How To Get Punchy Drums In Your Mix [Video]

| Audio Example, Mixing, Plugins, Pro Tools, Tips, Video

Are your drums sounding OK but are just not cutting through the rest of the mix? Wish you could get more punch out of the kick and snare without just cranking up the volume? Today I have a classic technique that will help you get those drums pumping while still sounding natural.

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10 Responses to “How To Get Punchy Drums In Your Mix [Video]”

    • Luke

      I would say usually, probably not. But in this case, with the parallel channel being there for more grit and beef anyway, a touch of distortion might be just what the doctor ordered. Experiment with a bit of distortion of the parallel comp buss. It’s nice sometimes, especially with a compressor like the ones from Variety of Sound with built in saturation.

      On top of that, you may notice that it only goes red from time to time. And in reality, those are probably very, very short peaks that trigger the clipping light, and most likely aren’t noticeable.

      Reply
  1. tim

    Its extra good because its pumping in time, accenting the off beat. Im glad i watched this because my stupid brain thought that attack was fastest to the left for some reason, and i was thinking you made a mistake, but no, it was i. Thanks Graham.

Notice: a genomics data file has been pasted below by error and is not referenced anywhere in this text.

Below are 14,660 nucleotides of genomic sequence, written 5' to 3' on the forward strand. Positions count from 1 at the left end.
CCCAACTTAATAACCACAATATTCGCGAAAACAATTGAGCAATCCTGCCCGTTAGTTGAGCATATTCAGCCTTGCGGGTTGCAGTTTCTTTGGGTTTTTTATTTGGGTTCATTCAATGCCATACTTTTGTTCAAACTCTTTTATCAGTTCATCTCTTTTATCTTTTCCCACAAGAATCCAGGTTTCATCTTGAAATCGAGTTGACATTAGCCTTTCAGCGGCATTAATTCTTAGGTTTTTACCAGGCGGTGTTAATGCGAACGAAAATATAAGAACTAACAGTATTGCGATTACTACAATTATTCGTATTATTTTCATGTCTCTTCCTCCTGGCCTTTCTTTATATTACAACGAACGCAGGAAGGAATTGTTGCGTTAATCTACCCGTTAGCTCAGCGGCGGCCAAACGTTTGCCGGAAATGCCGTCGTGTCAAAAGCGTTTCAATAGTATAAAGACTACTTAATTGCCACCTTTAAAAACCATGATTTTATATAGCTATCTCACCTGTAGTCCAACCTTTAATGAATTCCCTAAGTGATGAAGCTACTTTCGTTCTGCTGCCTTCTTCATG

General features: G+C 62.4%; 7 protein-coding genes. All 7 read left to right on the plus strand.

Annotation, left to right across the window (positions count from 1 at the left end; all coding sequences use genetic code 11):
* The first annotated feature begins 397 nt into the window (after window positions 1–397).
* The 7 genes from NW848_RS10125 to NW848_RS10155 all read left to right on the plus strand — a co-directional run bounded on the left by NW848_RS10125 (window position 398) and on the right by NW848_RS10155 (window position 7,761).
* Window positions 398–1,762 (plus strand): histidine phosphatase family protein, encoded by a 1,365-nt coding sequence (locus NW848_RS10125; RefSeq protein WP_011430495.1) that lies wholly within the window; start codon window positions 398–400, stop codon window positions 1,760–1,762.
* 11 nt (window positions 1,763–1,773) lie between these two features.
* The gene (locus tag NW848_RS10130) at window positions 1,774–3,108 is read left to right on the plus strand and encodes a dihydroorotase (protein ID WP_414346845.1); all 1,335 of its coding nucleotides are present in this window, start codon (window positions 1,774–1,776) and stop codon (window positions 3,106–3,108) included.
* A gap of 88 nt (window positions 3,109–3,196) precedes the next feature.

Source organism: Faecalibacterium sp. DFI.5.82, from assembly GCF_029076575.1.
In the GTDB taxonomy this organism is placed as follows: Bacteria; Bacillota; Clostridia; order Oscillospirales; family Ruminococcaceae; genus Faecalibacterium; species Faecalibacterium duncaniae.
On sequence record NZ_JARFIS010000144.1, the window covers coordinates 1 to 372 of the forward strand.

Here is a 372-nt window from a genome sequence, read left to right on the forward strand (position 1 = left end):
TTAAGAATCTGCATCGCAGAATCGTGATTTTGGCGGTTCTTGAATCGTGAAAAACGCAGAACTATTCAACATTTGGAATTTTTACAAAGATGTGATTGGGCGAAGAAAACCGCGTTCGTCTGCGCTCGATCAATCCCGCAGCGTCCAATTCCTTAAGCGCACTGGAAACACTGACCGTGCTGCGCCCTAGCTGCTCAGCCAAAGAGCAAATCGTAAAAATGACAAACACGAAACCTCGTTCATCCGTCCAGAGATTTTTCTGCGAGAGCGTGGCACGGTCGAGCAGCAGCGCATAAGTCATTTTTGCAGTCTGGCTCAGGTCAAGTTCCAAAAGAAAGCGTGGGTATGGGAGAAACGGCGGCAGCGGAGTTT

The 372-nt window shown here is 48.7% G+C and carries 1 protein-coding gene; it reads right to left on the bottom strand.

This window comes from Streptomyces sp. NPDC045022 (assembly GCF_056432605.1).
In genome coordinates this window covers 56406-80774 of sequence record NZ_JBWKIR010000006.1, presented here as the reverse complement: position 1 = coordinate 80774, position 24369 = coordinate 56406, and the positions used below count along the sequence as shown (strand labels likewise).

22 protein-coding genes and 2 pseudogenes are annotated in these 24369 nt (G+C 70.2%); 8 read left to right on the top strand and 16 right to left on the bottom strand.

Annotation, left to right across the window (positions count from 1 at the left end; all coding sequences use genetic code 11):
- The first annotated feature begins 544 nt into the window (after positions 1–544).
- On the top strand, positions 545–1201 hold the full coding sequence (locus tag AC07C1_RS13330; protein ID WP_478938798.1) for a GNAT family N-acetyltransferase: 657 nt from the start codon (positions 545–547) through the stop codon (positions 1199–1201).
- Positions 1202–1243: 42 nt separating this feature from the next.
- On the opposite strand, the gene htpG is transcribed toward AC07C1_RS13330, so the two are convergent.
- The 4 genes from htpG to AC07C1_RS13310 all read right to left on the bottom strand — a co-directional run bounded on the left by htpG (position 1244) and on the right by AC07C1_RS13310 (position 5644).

Reply
    • Graham

      It’s backwards with the 1176 compressor, most other compressors attack is fastest on the left of the knob.

      Reply
  2. NaviRetlav

    We can combine that with side-chain compression for more pumpy dance music? It is good to make the parallel side-chained ?

    Reply
  3. Jeff

    Funny, I just started doing this with EQ when I was finding the bass drum did not have the snap I liked. I should be honest, back in the ‘previous life’, I did spend time in a studio or two watching mixes (long story) but I remember that we (meaning the studio guys) were taking 2″ down to a DAT and starting to build the mix. The bass guitar was nice but a little lifeless. The guys ran the signal out to an Ampeg in the booth and re-recorded a new track of bass but with a little brighter tone…layered it and voila…

    So really, I remembered that and stole it digitally years later.

    I don’t try to force a sound where it won’t happen on a single channel. I have found that it is very easy to overcomplicate at the same time….You find the new trick of the day and use it over and over and over…

    Since I like more open mixes, doing the trick in this video makes that easier for me. I find it easier to fill the gaps.

    What I liked in this video was how to use compression with it. I am illogically fearful of compression…Seen too many mixes killed by it so I liked the compression tips used here.

    Reply

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